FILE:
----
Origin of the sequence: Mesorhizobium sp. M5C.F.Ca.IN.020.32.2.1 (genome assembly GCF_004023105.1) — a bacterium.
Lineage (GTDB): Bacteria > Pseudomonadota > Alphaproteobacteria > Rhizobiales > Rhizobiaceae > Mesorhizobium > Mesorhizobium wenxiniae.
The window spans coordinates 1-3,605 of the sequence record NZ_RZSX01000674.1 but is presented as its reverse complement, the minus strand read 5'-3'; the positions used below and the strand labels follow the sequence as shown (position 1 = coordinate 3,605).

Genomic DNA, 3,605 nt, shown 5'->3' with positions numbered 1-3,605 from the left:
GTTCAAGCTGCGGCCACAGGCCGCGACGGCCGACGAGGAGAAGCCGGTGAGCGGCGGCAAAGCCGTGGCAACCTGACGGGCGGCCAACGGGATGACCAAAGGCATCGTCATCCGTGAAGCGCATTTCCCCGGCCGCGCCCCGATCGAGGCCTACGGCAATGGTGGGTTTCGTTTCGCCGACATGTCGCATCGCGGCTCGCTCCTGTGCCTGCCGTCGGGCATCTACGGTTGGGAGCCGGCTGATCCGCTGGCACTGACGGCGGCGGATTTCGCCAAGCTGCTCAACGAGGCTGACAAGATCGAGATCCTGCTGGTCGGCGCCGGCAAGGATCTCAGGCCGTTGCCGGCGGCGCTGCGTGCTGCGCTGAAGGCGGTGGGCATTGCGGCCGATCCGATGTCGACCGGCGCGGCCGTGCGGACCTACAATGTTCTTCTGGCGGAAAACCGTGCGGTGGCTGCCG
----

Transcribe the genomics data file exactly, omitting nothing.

Origin of the sequence: Mesorhizobium sp. M5C.F.Ca.IN.020.32.2.1 (genome assembly GCF_004023105.1) — a bacterium.
Lineage (GTDB): Bacteria > Pseudomonadota > Alphaproteobacteria > Rhizobiales > Rhizobiaceae > Mesorhizobium > Mesorhizobium wenxiniae.
The window spans coordinates 1-3,605 of the sequence record NZ_RZSX01000674.1 but is presented as its reverse complement, the minus strand read 5'-3'; the positions used below and the strand labels follow the sequence as shown (position 1 = coordinate 3,605).

Genomic DNA, 3,605 nt, shown 5'->3' with positions numbered 1-3,605 from the left:
GTTCAAGCTGCGGCCACAGGCCGCGACGGCCGACGAGGAGAAGCCGGTGAGCGGCGGCAAAGCCGTGGCAACCTGACGGGCGGCCAACGGGATGACCAAAGGCATCGTCATCCGTGAAGCGCATTTCCCCGGCCGCGCCCCGATCGAGGCCTACGGCAATGGTGGGTTTCGTTTCGCCGACATGTCGCATCGCGGCTCGCTCCTGTGCCTGCCGTCGGGCATCTACGGTTGGGAGCCGGCTGATCCGCTGGCACTGACGGCGGCGGATTTCGCCAAGCTGCTCAACGAGGCTGACAAGATCGAGATCCTGCTGGTCGGCGCCGGCAAGGATCTCAGGCCGTTGCCGGCGGCGCTGCGTGCTGCGCTGAAGGCGGTGGGCATTGCGGCCGATCCGATGTCGACCGGCGCGGCCGTGCGGACCTACAATGTTCTTCTGGCGGAAAACCGTGCGGTGGCTGCCG